Germans are known around the world for their beer, and most of them will argue that they have the best there is. Despite the reputation, beer consumption in Germany has dropped to record lows, and while the blame is being put on mixed drinks and wine, could it be that there just isn’t enough exploration in new types if brews?
Germany is one of the few countries that still follows a strict brewing method for their beer. The 1516 Beer Purity Law, also known as the Reinheitsgebot, restricts the ingredients to only water, barley, and hops. There are some German breweries that introduce a few extra ingredients, but for the most part German beers stick to the age-old rule. Despite the three ingredient rule, thousands of unique tastes have been created over the years, but some younger beer drinkers in Germany are discovering that imported craft beers may have a little more to offer the taste bud.
Deutsche Welle (DW) ran a story that looked at this growing trend of foreign beer consumption that is taking place specifically in Berlin. Dirk Hoplitschek, the co-founder of the online social beer rating site, the Beer Index, shed some light on the boredom surrounding German beers. He told DW, “if you compare standard German and American products, like Anheuser-Busch beers, American ones are certainly worse. But there’s not a whole lot variety or innovation in Germany. What we’re trying to do is open up people’s eyes and tell them that there so much exciting stuff out there. Beer can be so much more than just this uniform crap.”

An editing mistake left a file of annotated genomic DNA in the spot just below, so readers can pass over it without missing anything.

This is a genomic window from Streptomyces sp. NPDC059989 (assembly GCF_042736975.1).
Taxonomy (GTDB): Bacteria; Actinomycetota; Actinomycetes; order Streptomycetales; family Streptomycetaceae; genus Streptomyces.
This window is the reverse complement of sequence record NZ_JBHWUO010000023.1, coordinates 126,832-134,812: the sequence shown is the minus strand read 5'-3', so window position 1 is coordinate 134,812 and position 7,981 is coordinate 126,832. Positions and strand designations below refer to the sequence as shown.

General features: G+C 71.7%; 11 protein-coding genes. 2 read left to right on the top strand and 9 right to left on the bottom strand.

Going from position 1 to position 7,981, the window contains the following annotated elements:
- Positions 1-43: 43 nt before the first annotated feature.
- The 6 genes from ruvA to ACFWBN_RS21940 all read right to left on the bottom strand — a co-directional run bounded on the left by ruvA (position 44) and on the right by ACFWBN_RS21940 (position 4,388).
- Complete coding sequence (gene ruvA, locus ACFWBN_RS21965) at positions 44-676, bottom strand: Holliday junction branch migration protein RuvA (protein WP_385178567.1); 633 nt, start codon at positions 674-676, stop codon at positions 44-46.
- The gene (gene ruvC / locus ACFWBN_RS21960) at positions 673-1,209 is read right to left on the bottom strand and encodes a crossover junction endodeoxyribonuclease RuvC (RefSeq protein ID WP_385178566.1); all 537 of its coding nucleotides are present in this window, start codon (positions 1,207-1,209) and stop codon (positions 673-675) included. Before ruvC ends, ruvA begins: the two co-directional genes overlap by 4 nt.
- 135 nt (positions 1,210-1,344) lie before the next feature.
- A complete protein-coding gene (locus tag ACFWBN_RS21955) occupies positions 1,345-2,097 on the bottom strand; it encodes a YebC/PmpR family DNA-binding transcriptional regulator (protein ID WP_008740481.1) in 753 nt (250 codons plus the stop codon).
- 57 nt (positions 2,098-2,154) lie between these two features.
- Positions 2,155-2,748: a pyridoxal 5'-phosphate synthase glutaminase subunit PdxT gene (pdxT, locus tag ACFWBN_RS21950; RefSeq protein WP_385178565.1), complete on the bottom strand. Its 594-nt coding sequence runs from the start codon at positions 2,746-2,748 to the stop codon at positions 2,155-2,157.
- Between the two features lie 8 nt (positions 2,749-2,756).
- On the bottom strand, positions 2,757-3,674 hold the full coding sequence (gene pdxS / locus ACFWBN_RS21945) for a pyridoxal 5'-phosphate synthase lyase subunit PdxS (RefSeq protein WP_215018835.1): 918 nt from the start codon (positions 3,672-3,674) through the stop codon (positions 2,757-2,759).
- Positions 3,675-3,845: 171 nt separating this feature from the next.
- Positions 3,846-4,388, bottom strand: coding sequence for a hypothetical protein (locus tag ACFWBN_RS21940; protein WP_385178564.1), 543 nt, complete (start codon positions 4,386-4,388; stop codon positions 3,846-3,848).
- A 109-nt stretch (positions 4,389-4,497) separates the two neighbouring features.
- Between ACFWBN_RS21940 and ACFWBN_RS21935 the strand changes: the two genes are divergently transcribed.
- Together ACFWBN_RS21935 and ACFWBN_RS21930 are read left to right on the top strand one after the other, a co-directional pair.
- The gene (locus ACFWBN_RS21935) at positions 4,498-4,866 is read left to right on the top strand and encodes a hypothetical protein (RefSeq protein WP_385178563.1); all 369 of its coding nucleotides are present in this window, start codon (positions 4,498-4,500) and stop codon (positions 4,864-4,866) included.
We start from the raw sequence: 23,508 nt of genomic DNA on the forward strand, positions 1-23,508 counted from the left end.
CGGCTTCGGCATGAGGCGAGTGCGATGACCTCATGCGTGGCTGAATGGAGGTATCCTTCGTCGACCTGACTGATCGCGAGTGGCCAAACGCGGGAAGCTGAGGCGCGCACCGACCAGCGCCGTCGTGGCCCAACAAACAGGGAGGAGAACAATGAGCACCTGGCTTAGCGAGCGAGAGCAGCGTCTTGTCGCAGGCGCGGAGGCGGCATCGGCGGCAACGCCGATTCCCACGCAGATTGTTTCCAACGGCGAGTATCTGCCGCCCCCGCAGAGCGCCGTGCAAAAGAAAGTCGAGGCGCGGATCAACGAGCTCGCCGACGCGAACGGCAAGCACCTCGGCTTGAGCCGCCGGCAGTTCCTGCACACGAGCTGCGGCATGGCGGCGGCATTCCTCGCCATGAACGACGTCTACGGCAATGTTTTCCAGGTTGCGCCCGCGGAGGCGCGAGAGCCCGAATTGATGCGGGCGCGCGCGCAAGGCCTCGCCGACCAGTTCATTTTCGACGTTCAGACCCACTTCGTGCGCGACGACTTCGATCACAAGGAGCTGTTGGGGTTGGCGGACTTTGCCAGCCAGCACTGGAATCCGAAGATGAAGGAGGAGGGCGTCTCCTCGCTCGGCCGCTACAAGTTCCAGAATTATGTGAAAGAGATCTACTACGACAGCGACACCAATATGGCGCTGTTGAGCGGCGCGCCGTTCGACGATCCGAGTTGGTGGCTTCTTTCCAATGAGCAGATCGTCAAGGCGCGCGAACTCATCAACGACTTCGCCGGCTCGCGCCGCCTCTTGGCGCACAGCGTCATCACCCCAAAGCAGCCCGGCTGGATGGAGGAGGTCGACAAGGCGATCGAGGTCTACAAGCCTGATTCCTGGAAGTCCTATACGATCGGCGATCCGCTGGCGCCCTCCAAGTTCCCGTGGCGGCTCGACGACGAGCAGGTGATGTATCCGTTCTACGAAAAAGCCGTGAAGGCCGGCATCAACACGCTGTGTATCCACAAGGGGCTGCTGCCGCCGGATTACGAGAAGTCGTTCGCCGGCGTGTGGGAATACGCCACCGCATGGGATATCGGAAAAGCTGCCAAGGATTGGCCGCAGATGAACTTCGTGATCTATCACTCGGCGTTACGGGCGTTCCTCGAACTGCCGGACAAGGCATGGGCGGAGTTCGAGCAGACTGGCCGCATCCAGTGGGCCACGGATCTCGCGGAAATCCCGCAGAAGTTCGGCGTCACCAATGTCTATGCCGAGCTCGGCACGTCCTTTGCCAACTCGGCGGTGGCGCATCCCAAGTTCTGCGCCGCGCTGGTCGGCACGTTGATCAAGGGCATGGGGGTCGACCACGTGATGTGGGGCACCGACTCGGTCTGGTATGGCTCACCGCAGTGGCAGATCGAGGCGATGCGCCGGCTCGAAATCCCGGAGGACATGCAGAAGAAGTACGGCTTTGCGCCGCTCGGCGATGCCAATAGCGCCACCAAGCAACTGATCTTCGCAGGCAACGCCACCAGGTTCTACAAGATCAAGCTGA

One of the things the Beer Index does to explore new beers is called “crowd beering”. Beer lovers who are wanting to try something new, pledge that they will buy a package of a specific beer that is not available at the local bar or store. When enough pledges come in, a large shipment of the beer is ordered, making the shipping and import costs more reasonable.
More specifically in Berlin, new bars are opening up that cater towards serving imported beer. Hoplitschek believes Germans have lost interest in beer because they don’t know enough about it. That is why he believes these new bars are crucial for providing Germans with a educational tasting experience.
There is a lot more in the DW story, including an in-depth look at a bar specifically serving up Belgium brews. It is a fascinating read and it might just provide some insight into how Germany can bounce back from its declining beer sales.